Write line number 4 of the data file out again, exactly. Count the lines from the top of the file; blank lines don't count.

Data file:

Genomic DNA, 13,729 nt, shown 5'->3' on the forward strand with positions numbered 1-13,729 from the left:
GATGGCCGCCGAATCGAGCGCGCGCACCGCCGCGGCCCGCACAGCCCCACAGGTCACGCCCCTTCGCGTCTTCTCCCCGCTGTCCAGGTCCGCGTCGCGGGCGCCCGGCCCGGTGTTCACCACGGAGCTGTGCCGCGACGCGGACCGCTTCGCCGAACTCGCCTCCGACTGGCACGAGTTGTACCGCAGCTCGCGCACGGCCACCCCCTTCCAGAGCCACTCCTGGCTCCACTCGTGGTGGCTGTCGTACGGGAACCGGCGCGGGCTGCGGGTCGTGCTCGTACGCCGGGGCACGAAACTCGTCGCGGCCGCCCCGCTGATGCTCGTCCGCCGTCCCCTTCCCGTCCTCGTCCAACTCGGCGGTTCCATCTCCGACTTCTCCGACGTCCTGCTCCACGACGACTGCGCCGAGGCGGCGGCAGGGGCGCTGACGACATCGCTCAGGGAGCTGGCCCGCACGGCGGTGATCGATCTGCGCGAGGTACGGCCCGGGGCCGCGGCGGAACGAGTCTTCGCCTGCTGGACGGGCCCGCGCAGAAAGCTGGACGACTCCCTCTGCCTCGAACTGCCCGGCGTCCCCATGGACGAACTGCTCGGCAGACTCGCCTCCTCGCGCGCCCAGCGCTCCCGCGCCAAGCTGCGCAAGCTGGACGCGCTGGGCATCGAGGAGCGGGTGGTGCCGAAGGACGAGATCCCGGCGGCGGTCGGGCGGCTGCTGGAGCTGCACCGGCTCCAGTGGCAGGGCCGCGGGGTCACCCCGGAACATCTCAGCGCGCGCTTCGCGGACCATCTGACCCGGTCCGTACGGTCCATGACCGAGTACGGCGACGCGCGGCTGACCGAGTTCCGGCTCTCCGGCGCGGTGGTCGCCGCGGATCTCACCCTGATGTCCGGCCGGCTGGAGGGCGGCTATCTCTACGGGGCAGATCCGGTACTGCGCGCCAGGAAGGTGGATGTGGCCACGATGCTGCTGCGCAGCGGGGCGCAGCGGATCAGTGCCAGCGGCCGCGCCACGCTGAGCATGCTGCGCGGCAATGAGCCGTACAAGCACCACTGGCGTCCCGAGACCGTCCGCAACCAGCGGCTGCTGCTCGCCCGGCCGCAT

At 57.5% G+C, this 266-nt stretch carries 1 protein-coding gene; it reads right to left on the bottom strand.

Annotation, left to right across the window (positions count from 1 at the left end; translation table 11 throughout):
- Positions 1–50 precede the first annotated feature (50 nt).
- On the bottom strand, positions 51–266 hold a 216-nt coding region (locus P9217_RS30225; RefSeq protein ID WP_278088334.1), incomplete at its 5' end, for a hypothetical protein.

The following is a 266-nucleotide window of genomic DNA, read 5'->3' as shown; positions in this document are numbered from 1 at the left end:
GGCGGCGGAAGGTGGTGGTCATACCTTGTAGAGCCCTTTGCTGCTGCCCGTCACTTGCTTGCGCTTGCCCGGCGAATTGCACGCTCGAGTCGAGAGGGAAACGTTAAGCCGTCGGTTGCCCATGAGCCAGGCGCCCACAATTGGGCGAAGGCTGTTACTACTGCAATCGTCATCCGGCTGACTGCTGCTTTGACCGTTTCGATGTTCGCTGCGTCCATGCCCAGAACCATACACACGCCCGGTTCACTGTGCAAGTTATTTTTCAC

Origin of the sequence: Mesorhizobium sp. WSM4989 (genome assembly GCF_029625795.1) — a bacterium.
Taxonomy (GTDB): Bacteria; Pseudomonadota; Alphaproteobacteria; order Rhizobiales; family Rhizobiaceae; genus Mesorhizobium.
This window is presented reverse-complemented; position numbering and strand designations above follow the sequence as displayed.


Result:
Annotation, left to right across the window (positions count from 1 at the left end; translation table 11 throughout):